Appropriate sound effects, music, etc., will accompany the action to keep the audience riveted to the screen. (Commercial e-sports theaters will include gangs of the largest sub-woofers on the planet and cause lights to dim in the neighborhood during competitions.)

E-sports athletes and teams and leagues and theaters will make lots of money.

In PG’s mind, any sort of interactive max-action super ebook does not seem likely to arise from a hidebound industry like traditional publishing.

Obduracy is not your friend in the e-sports world.



Amazon, Ebooks

24 Comments to “Silicon Valley Won’t Save Books”

  1. Big thinkers always want to add video, sound, music, interactivity, etc., to improve ebooks and bring them into “the modern era”.

    They do, indeed. They never seem to consider that the book (and the development of its typography, which is part of what makes a book so readable – paragraphs, indentation, punctuation marks, etc.) is a format that has undergone improvement for centuries. Perhaps it is very close to perfection, and the more closely an ebook can come to it, the better.

    The OP argues this blend of media is not a book. PG agrees.

    As do I. Adding video and sound to non-fiction reference books might be very useful, but adding it to fiction merely creates an experience altogether different from reading a novel. There may well be an audience for such a product; in which case: go forward with it, but acknowledge that it is something different.

    The developments that interest me – as a reader – for the ebook would be improvements to the e-reader, which I gather are in fact under investigation: durable e-paper (so that the e-reader becomes even lighter and more portable), and clearer visual cues that indicate where the reader is located in the book (perhaps holographic representations of the pages read at the left and pages to be read at the right).

    • Adding video and sound to non-fiction reference books might be very useful

      It is, and not only that, but people who have done it have found this great easy way to distribute their work – it’s called the Hypertext Transport Protocol (HTTP). You just put what you’ve created onto a web server and voila, everyone has access to it.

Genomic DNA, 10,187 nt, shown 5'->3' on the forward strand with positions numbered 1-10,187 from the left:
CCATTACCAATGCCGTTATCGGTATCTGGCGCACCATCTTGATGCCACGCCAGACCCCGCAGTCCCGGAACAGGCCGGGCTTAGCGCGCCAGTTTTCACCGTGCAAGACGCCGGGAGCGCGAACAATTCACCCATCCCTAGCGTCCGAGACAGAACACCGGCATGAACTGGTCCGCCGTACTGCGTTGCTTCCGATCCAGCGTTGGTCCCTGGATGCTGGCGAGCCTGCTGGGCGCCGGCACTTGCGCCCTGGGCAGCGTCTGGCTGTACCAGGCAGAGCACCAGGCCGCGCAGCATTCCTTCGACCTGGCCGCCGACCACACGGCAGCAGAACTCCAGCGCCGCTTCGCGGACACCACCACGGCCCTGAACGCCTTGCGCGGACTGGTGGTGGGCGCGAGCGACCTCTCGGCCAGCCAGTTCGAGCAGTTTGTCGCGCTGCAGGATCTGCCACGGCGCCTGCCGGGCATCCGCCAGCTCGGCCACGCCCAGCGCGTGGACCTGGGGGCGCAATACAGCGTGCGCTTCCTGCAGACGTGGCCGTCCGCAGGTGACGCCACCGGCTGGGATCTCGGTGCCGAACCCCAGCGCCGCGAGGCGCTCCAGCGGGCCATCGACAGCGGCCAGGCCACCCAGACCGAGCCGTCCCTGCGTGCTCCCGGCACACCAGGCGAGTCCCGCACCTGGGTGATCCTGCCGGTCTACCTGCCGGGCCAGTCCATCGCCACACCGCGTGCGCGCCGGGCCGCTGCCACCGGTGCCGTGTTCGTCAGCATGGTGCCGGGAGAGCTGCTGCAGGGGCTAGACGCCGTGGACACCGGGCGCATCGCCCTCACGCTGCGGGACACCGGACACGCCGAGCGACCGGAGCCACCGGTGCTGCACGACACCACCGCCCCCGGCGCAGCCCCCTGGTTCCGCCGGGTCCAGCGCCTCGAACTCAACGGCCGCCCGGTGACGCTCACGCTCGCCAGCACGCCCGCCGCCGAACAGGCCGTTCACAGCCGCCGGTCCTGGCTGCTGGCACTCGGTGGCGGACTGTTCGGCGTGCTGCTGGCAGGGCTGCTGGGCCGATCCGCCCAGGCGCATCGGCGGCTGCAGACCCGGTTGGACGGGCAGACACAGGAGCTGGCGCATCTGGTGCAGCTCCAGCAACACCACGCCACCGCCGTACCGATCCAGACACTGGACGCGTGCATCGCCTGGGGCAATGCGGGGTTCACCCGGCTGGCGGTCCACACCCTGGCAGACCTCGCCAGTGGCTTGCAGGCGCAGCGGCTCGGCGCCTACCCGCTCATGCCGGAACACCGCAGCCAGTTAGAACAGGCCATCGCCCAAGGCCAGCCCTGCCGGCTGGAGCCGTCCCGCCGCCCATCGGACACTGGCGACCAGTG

In many ways, the book has already been recreated. You’re looking at it.

  2. Fiction books/e-books do not need to change regardless of how they are made. They depend on the ability of the author and the imagination of the reader.

    Non-fiction books are a different breed. An enhanced e-book could add video to a cookbook, a sound bite to historical text, a demonstration to a math problem.

    One type of book does not need to be brought into the 21st century, while tbe other can be improved by it.

    • The second kind of book has already been “improved”. Twenty years ago. You can even buy them at B&N.


      The problem then is the problem now: the market for those books is not proportional to the production costs. Demand is non-zero so the pundits aren’t totally wrong buy they are wrong about the viability of the concept as a commercial product.

      Now, some would argue that the enhanced ebook of their dreams is a pure digital product but that too already exists. In no less than three forms:
      1- appbooks – their popularity on iOS peaked early this decade and have been fading since because of limited sales and developers shifting to:
      2- epub3 – the spec is seven years old going on eight. Anybody interested in using it can. Few are. Not many are buying it. To a large extent it is because of:
      3- server-based multimedia apps – the educational markets that can most benefit from the enhancements are already benefiting by combining Chromebooks, Winbooks, and regular PCs to access those educational resources.

      Enhanced ebooks exist. They just don’t vome from the publishing establishment but rather from the software world.

      I would not hold my breath waiting for epub3 enhanced ebooks to displace the deployed solutions.

  3. “One of the latest interesting developments in videogames is professional e-sports.”

    My daughter spends much of her time online at places like Stream, where she’s watching people play video games and interacting with their audience. One she loves in particular accepts donations in Bitcoins. He streams for several hours a day, longer if he’s given donations.

    He’s got about a thousand hardcore fans, so he’s obviously entertaining them. He’ll be doing a New Year’s Eve special (she told me last night) at a local restaurant in Texas.

  4. It’s high time, Pierce argued, for a new kind of book to emerge, one that accurately embodies the complex audio and visual possibilities technology offers.

    Sorry, Mr. Pierce. Television has already been invented.

    • Exactly! Books are books. Why do some people see the need to change them? I don’t consider using an ereader or tablet to have changed books, by the way. Only the medium I hold is different. The reading experience is the same.

      Frankly, I’m tired of people insisting I need to add other content to my books. I don’t need nor want music lists, video clips, interactive content, or whatever the latest “thing” is. I simply want a good story to lose myself in. If I want anything else, I search the Internet.

  5. I want to add a thumbs up to PG and all the commenters!

    The OP clips made my eyes cross. Short attention spans aren’t due to the ereaders or the internet – it’s caused by writers like this one who can’t hold a reader’s interest.